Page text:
everyday-pollution:-showering-or-vacuuming-generates-more-environmental-footprint-than-traffic

Everyday pollution: showering or vacuuming generates more environmental footprint than traffic

Everyday pollution: showering or vacuuming generates more environmental footprint than traffic

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Daily pollution: showering or vacuuming generates more environmental footprint than traffic

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Daily pollution: showering or vacuuming generates more environmental footprint than traffic

When we think of pollution, the first thing that comes to mind is traffic in big cities or a picture of coal-fired power plants on the outskirts. When the pandemic forced global closures in dozens of cities, a positive, albeit temporary, advantage was the reduction in outdoor air pollution. From the US to China, the levels s e decreased significantly . However, as countries have reopened, contamination has recovered to pre-pandemic levels.

But when we focus only on outdoor air pollution, we miss a simple yet extremely important fact: Most of our exposure to air pollution occurs indoors, when we least expect it, in our daily activities.

Pollution, in our house . According to the Environmental Protection Agency, indoor air pollutant levels can be two to five times higher than outside, and blockages stemming from the pandemic made it even worse. Come on, we were in a bad way anyway. Many of us use soaps, aftershaves, perfumes, and personal care products. While most studies on indoor air pollution tend to focus on candles, the effects of the products we use in homes are much larger.

Chemicals derived from fossil fuels that evaporate from printing inks, adhesives, coatings, cleaning agents or personal care products are also the major contributors to emissions, beating even the traffic .

The study. Scientist Amber Yeoman has been studying the air pollution that occurs when we shower . And the results of his experiment are surprising. She and her colleagues installed sample tubes in a shower room. Each of the volunteers was given the same products from the supermarket and asked to take a shower; starting with face wash and shower gel, followed by shampoo, conditioner, moisturizer and then deodorant spray.

One by one, the volatile organic compounds were measured . The worst part came mainly from the citrus-scented shampoo, the benzyl alcohol from the conditioner, and the ethanol from the moisturizer. Although different for each person, and those who rinsed longer produced fewer emissions. Other chemicals were also observed, possibly related to the laundry products used to wash each volunteer’s towel or clothing.

Solutions? More attention has already started these products due to the cumulative impact of household emissions and the way they react together to form air pollution. And the fight will not be easy. Basically, because no matter how much we know the environmental footprint of these activities, it is very difficult, if not impossible, to neutralize it. We all do those activities.

The first step will be hold manufacturers responsible of the contamination of the products they sell. Switching to other than aerosols would be another simpler solution. It is clear from the study that labeling would have to reflect the impact and fate of these chemicals in our drains and river systems. “Air quality labels would help communicate potential negative impacts to consumers and could encourage manufacturers to change their products to attract health-conscious buyers,” explained the study author in this report from The Guardian .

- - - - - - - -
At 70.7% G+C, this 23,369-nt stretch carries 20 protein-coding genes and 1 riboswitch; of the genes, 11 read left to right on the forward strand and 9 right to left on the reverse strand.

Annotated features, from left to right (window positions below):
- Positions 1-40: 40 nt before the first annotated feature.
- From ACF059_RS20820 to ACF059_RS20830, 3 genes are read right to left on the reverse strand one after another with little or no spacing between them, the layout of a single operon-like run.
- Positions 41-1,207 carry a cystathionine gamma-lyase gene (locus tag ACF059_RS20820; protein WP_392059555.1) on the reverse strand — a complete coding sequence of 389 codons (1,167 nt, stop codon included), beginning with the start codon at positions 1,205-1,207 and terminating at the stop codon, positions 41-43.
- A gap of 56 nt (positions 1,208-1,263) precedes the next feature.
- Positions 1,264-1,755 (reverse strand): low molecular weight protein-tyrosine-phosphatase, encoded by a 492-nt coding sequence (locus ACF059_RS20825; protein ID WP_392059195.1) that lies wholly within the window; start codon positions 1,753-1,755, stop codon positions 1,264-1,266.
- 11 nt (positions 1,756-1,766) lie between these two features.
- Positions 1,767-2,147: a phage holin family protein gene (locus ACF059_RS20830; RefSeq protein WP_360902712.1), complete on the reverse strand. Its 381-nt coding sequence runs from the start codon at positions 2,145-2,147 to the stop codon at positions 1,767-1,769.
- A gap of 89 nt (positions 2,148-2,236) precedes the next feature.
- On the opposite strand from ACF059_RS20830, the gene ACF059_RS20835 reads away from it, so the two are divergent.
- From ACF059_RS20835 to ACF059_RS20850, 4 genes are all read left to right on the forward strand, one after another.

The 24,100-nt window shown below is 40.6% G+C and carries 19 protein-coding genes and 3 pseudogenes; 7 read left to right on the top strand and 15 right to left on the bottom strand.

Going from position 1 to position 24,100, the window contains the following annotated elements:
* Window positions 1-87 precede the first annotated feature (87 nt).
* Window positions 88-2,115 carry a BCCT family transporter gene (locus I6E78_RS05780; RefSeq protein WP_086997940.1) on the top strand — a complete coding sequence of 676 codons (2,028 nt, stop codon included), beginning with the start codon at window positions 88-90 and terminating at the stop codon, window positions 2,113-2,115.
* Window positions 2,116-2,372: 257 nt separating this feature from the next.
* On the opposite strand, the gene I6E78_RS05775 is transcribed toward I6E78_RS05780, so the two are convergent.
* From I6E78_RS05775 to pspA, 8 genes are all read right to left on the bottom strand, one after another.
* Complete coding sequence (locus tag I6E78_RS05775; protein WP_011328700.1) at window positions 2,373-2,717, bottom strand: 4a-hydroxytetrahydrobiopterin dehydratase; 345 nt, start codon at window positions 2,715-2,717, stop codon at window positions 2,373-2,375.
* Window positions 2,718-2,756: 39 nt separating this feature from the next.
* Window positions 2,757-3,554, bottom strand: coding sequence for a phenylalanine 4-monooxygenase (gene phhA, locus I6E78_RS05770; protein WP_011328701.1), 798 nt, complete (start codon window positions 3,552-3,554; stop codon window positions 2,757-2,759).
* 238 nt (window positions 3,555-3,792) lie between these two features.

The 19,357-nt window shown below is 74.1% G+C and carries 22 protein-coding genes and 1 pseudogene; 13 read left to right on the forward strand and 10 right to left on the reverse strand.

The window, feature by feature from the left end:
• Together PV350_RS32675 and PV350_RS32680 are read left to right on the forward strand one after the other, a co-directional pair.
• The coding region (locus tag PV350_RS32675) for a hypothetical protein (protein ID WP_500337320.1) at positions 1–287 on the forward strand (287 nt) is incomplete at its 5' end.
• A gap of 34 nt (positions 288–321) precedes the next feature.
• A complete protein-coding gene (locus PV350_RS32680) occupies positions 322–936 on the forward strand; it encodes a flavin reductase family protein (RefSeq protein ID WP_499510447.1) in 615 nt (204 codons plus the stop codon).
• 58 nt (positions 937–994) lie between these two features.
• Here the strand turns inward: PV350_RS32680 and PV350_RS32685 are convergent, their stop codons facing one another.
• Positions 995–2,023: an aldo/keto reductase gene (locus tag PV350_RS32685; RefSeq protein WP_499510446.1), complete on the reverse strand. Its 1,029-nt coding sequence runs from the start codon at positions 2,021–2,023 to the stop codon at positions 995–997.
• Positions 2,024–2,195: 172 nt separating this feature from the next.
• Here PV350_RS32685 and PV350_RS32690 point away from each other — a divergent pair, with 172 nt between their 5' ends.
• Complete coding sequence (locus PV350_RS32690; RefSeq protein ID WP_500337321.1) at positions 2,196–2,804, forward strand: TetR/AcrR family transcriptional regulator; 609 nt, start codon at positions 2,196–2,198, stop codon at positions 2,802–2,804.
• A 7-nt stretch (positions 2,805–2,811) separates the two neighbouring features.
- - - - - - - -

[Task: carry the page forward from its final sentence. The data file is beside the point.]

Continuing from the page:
The surprising dangers of cooking. Indoor air pollution also comes from a wide range of activities. Fine particles are released from practices such as cooking (frying and roasting in particular), cleaning and from fires and candles. Worldwide, an estimated three billion people still cook with open fires or simple stoves powered by kerosene, coal or biomass, which produce large amounts of pollution.

A study indicates that you are more exposed to PM2.5 (tiny particles that are dangerous to human health when inhaled) when cooking an omelette in your kitchen than by standing next to any road in London. Another study also suggests that cooking a family barbecue or Thanksgiving dinner could produce higher levels of PM2.5 than those found on the streets of Delhi, one of the world’s most polluting cities. Surprisingly, the highest levels of PM2.5 were detected when preparing breakfast . That is why experts emphasize that people should always use the range hood or open a window when cooking.

Or clean . We also use a lot of chemicals in the air in our homes. They are embedded in glues used in furniture, as well as in paints, sealants, and wood and building materials. But there are also those emitted by household cleaning products, personal care products such as shower gels and fragrances, glues, inks and air fresheners. Individually, some are more harmful than others, although almost all react with oxides of Nitrogen to create ground-level ozone.

Even vacuuming is also another source of contamination from indoor air, unless appropriate high-quality filters are used, and wiping with certain cleaners can also increase the levels of chemicals in the air.

Negative health effects . Some of the deadliest types of pollution, including nitrogen oxides and nanoparticles, are also tiny enough to pass not only through the walls of the lungs and enter the bloodstream, but also around closed doors and inside. households.

According to the World Health Organization , around 3.8 million people die each year from exposure to household air pollution. Poor indoor air quality has been linked to a variety of diseases, including asthma, pneumonia, lung cancer, chronic obstructive pulmonary disease, and cardiovascular disease.

Image: Unsplash

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